Home Cyber Attack Air Transport Technology Giant SITA Suffered Data Breach Impacting Several Airlines

Air Transport Technology Giant SITA Suffered Data Breach Impacting Several Airlines

by Abeerah Hashim

Global air transport tech giant SITA has recently disclosed a data breach. The incident didn’t only affect its own systems, rather also indirectly affected multiple airlines.

SITA Data Breach

Reportedly, the technology giant Société Internationale de Télécommunications Aéronautiques (SITA) has admitted a cyberattack impacting other airlines as well.

SITA is a global air transport technology giant empowering 2800 customers from the aviation sector globally.

As revealed via their press release, SITA has suffered a data breach on February 24, 2021. Upon knowing of the incident, the firm reported all the airlines affected by this incident.

While they haven’t shared any precise details of the attack in their notice, they did confirm its sophistication.

We recognize that the COVID-19 pandemic has raised concerns about security threats, and, at the same time, cyber-criminals have become more sophisticated and active. This was a highly sophisticated attack.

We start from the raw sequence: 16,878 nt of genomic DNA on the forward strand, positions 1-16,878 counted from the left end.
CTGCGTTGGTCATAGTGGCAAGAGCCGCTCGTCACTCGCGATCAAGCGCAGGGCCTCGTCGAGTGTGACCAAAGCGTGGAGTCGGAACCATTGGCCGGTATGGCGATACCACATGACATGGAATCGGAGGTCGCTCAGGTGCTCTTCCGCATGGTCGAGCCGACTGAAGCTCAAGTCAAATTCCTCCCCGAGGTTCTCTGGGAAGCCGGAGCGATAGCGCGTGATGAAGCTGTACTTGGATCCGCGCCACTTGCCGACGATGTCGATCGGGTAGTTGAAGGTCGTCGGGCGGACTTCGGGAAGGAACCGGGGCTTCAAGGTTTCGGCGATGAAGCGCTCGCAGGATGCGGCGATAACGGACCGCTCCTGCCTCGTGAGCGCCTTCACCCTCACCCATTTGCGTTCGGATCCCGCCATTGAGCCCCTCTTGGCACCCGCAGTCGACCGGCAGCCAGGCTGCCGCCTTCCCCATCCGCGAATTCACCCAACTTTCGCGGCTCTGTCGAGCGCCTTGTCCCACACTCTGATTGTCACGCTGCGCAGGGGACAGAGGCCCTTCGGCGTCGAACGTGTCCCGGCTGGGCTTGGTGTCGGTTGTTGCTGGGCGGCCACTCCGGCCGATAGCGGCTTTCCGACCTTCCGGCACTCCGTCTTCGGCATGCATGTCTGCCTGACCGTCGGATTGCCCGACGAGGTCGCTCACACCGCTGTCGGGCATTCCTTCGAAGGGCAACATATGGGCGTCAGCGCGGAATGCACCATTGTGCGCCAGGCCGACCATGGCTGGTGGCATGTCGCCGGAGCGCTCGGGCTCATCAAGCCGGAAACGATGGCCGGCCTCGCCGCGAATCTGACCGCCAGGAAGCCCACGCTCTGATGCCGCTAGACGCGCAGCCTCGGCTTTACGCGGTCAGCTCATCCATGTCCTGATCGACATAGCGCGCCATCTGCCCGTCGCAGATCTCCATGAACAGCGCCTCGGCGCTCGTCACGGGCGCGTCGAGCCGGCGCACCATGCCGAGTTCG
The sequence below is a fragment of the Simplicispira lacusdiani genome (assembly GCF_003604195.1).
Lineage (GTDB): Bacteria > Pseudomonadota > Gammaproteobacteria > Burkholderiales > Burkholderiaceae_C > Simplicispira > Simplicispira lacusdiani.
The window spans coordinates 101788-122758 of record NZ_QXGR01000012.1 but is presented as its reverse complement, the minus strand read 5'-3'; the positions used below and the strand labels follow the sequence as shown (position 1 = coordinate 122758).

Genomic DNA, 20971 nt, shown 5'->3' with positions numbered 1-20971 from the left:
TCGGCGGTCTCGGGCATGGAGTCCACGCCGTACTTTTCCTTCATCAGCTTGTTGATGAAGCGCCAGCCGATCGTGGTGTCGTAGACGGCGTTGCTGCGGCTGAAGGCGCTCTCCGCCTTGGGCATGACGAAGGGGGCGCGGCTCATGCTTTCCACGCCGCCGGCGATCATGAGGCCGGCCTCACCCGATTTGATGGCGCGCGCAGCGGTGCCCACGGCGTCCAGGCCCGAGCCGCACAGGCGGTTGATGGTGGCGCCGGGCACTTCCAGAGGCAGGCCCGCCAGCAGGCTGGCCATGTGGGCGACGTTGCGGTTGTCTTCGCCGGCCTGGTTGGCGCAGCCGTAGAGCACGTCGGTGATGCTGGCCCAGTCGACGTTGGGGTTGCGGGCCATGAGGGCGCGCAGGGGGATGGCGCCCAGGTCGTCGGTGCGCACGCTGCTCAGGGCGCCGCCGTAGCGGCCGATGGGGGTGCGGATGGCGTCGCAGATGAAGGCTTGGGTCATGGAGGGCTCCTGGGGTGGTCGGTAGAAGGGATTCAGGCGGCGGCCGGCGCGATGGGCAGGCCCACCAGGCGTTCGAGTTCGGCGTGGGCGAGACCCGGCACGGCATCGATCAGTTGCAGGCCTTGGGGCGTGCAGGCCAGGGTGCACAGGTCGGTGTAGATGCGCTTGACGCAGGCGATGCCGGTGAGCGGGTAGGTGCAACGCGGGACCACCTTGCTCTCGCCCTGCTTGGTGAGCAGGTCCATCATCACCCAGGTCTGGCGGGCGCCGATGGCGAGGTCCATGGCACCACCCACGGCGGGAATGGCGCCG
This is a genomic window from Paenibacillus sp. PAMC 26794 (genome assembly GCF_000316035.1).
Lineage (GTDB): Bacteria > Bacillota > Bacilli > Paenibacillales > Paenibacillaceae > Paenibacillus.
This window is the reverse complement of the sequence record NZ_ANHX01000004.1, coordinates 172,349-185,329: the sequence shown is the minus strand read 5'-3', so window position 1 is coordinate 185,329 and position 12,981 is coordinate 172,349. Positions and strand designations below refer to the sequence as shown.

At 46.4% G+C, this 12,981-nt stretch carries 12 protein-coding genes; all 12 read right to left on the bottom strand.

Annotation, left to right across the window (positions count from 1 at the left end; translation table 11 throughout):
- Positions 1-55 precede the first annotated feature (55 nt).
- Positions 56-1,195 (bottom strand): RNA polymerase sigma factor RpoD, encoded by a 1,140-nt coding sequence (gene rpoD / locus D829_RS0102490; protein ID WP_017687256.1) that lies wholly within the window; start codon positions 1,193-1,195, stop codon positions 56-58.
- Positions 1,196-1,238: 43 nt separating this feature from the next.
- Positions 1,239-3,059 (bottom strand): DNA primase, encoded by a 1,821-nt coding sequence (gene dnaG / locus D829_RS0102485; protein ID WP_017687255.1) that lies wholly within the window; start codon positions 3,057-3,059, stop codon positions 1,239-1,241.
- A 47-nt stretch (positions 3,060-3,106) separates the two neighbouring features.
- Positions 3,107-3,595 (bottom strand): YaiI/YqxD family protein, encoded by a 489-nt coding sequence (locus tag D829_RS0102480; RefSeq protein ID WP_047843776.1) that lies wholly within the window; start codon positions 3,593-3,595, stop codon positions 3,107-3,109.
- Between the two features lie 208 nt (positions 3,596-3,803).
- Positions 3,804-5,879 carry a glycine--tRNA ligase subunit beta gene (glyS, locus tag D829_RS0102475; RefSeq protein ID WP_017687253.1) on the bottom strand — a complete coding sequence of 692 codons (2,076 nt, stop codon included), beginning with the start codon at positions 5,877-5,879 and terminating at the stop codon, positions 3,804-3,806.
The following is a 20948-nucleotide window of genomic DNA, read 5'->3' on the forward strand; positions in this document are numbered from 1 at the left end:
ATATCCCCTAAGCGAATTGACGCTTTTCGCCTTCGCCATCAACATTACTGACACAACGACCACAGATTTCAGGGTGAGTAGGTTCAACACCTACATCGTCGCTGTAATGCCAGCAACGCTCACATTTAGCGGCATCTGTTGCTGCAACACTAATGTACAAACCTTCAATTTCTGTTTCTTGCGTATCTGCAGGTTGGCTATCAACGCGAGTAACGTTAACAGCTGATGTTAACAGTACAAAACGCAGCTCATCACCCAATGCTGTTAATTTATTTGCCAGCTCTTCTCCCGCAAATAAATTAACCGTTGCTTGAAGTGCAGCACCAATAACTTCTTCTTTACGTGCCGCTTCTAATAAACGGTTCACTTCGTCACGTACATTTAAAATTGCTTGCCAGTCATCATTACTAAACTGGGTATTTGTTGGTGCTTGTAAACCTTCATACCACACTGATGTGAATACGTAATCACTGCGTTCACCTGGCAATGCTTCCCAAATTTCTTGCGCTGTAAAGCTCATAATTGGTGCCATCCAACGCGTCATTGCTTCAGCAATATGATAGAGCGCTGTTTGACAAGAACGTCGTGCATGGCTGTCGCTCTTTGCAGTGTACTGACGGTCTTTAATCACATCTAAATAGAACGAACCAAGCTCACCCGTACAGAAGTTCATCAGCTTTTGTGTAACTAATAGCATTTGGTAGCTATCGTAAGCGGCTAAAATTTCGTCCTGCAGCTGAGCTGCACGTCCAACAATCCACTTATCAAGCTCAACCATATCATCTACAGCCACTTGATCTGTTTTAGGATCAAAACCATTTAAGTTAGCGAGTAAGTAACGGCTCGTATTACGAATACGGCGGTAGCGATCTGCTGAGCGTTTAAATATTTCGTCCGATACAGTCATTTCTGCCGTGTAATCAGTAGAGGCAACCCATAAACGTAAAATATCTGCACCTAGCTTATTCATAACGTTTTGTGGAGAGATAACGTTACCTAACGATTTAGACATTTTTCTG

Airlines Continue With Breach Disclosures

Although, SITA didn’t name any specific airlines affected by the incident. However, the respective airlines have started disclosing the incident themselves.

Some of the affected airlines include Singapore Airlines (press release), Lufthansa, Air New Zealand (email to customers), Cathay Pacific, SAS – Scandinavian Airlines, Malaysian Airlines, Finnair (informed via emails, as Troy Hunt shared), and Jeju Air. TechCrunch has also mentioned United Airlines and American Airlines as data breach victims.

Besides, it also affected the traveler loyalty program Miles and More.

In the case of these airlines, the breached data potentially includes details about the passengers. For instance, Singapore Airlines disclosed that the breach affected “580,000 KrisFlyer and PPS members” exposing their “membership number and tier status and, in some cases, membership name”.

Whereas, Finnair has supposedly asked its customers to reset passwords in the wake of the incident.

Given the extent of the attack and its impact, more airlines may likely make similar disclosure in the coming days.

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